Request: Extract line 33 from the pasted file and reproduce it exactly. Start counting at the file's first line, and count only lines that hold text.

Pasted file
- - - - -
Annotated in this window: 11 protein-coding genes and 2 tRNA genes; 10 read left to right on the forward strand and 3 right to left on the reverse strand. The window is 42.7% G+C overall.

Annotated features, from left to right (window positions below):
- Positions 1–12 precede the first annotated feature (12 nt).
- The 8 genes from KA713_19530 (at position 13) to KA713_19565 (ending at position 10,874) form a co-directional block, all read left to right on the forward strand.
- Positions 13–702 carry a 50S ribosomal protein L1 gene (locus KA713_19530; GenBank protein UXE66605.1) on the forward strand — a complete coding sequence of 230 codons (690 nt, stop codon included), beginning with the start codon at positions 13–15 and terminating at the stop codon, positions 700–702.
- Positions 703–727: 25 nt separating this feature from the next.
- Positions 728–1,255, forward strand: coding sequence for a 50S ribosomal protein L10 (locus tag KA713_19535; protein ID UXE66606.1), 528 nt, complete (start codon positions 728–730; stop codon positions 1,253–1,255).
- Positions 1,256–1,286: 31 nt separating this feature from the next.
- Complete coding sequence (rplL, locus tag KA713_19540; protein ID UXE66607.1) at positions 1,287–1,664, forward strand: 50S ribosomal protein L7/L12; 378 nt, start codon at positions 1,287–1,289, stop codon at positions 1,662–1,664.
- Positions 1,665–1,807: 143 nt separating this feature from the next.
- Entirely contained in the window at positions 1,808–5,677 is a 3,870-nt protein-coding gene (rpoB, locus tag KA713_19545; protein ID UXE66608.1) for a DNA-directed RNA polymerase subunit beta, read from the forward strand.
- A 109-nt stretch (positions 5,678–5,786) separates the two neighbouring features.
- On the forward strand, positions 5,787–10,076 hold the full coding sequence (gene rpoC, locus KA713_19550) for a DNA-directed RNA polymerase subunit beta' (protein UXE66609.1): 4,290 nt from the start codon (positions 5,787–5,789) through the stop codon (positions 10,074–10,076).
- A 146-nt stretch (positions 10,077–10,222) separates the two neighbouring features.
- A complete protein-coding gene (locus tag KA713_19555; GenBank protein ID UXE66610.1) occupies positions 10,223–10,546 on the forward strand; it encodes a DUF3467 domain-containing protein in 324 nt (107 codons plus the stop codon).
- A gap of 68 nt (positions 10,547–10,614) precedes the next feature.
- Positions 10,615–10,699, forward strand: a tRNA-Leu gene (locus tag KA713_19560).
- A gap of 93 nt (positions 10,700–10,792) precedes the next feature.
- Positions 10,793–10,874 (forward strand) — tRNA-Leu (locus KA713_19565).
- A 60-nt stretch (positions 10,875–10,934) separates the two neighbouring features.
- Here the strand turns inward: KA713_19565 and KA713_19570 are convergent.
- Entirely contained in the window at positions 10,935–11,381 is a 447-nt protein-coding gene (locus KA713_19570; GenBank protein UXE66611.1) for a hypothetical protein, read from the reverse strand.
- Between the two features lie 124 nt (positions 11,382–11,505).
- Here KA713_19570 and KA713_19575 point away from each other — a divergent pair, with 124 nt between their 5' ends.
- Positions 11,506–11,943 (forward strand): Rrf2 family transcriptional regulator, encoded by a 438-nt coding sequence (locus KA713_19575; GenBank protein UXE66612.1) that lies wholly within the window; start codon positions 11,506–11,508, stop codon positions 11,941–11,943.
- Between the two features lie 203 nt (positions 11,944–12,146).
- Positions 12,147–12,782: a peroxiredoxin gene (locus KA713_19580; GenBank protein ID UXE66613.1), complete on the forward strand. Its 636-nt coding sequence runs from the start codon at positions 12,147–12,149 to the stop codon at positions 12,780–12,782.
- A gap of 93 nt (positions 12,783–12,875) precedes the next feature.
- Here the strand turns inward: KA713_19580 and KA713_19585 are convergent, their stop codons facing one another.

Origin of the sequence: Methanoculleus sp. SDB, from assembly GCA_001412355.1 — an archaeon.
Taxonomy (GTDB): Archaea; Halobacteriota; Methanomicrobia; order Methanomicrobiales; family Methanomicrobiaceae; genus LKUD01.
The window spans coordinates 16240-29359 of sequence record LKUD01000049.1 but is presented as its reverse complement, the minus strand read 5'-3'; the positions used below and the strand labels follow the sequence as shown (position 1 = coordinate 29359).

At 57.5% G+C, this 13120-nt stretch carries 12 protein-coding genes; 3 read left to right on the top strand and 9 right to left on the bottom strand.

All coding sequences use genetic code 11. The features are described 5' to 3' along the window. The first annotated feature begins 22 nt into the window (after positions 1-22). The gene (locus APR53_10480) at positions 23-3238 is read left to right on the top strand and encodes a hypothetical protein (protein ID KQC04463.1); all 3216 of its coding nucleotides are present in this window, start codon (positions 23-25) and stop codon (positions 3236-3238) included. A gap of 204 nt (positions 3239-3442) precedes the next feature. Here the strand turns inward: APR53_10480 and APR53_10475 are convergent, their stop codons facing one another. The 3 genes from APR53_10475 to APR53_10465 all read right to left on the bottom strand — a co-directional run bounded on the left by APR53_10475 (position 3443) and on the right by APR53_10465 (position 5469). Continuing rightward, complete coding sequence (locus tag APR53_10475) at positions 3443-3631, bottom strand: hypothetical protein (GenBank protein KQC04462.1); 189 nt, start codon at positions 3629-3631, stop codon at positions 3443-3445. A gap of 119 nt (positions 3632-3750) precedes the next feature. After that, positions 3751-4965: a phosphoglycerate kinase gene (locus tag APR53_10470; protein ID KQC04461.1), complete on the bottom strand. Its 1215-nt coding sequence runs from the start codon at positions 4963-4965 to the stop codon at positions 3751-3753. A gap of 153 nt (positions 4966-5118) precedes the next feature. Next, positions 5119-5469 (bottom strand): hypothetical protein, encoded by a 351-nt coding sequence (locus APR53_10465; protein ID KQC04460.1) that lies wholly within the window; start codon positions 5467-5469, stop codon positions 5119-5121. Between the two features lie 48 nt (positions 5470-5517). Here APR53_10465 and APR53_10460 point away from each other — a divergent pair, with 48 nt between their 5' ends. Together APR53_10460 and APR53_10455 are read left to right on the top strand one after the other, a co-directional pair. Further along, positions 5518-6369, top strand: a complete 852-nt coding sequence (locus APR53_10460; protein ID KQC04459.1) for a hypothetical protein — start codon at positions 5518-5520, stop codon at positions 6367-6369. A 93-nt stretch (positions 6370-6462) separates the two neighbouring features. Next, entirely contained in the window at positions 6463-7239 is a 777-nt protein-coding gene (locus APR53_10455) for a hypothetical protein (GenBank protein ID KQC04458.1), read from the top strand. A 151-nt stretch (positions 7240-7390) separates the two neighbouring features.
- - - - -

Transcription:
At 57.5% G+C, this 13120-nt stretch carries 12 protein-coding genes; 3 read left to right on the top strand and 9 right to left on the bottom strand.